Deputy Chairman, Midland Bank Group; Chairman, Samuel Montagu &Co Ltd; Chairman, Council of the International Institute for Strategic Studies; a Governor and Member of the Council of Management, Ditchley Foundation
Mr Rupert Pennant-Rea
Editor, The Economist; author
Professor Richard Portes
Director, Centre for Economic Policy Research, London; Professor of Economics, Birkbeck College, University of London; Directeur d ’Études Associé, Ecole des Hautes Etudes en Sciences Sociales, Paris
The Rt Hon John Smith QC MP
Member of Parliament (Labour), Monklands East; Principal Opposition Spokesman on Treasury and Economic Affairs; Advocate, Scottish Bar; a Governor, the Ditchley Foundation
Mr J B Solandt
Vice Chairman, J Henry Schroder Wagg & Co Ltd; Group Managing Director, Treasury and Securities; Chairman, Schroder Securities Ltd and Schroder Securities International Ltd
Professor Susan Strange
Montague Burton Professor of International Relations, London School of Economics; author
Sir Douglas Wass GCB
Chairman, Nomura International Ltd; Chairman, Equity and Law Life Assurance Society pic; a Governor, the Ditchley Foundation

Dr John Helliwell

Professor of Economics, University of British Columbia; Clifford Clark Visiting Economist, Department of Finance, Ottawa

M Pierre Jacquet

Director and Head of Economic Studies, Institut Français de Relations Internationales (IFRI); Professor of International Economics, Institut d’Études Politiques, Paris

Dr Michael Endres

Member of the Board, Deutsche Bank, Frankfurt am Main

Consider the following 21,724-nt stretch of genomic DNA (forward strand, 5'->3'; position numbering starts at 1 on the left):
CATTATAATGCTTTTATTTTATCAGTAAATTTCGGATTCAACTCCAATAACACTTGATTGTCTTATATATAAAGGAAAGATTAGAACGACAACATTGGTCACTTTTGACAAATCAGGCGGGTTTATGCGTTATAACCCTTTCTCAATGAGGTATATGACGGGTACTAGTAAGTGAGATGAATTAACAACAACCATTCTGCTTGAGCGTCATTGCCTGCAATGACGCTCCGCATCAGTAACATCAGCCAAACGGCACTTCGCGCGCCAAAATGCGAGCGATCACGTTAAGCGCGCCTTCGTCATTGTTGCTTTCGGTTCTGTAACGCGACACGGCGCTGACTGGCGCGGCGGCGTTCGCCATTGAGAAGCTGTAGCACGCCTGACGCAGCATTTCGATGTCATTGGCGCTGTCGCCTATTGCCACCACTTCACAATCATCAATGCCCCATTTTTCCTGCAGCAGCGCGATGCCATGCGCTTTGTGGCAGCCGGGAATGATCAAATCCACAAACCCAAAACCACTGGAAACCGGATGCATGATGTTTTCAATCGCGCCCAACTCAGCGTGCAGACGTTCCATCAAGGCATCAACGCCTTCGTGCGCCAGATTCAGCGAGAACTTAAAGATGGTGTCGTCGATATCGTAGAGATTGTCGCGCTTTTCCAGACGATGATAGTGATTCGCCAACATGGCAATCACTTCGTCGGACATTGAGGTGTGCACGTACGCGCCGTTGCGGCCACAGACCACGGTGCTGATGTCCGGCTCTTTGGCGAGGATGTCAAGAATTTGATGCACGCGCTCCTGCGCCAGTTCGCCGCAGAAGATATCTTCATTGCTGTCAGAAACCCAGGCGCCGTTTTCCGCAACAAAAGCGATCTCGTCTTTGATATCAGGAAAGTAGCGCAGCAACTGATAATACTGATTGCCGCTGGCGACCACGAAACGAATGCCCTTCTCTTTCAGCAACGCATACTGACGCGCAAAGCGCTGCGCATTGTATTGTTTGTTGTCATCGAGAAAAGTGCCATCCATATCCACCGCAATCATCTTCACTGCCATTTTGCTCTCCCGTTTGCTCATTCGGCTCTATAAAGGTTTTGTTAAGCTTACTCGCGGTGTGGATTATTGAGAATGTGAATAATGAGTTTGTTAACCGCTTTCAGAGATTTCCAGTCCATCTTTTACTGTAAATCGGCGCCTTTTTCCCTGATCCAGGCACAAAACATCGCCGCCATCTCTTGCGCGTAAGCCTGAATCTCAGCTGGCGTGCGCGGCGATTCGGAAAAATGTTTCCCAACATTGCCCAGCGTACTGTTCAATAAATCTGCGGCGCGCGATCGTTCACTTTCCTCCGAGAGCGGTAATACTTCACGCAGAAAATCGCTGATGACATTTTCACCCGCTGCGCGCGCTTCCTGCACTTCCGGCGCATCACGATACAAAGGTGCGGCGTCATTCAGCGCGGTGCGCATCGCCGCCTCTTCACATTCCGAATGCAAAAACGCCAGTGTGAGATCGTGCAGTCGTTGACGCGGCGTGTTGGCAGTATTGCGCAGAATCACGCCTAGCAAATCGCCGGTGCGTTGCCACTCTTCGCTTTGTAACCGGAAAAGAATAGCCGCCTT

Herr Christoph Groscurth
Managing Director, Bank of Liechtenstein (Frankfurt) GmbH

Dr Lamberto Dini

Director-General, Bank of Italy, Rome

Mr Koei Narusawa

Economic Adviser to the President, Bank of Tokyo, Tokyo
Mr Hajime Ohta
Deputy Director, International Economic Affairs Department, Keidanren Kaidan, Tokyo
Mr Tatsuya Tamura
Chief Representative in Europe, Bank of Japan

Mr T Jefferson Cunningham III

Director, Midland Bank plc, New York; Vice-Chairman, Kissinger Associates, Inc; a Governor of the Ditchley Foundation and Member of the Advisory Council, American Ditchley Foundation
Professor Peter Kenen
Walker Professor of Economics and International Finance, Princeton University and Centre for Eco- nomic Policy Research(CEPR) Visiting Research Fellow; Visiting Fellow, Royal Institute of International Affairs
Mr Dennis Longwell
Senior Vice President, Area Executive (Europe, Africa, Middle East), Chase Manhattan Bank, London; a Governor and Member of the Council of the Ditchley Foundation
Mr Malcolm S MacDonald
Assistant Treasurer, Ford Motor Company
Mr David C Mulford
Assistant Secretary for International Affairs, Department of the Treasury, Washington DC
Mr Richard S Simmons
Vice-Chairman, Chemical Bank; Member, Council on Foreign Relations
Mr Francis X Stankard
Executive Vice President, Chase Manhattan Bank, New York
Dr Herman Starobin
Director of Research, International Ladies’ Garment Workers’ Union, New York; corporate economist; advisory committee various US government trade agencies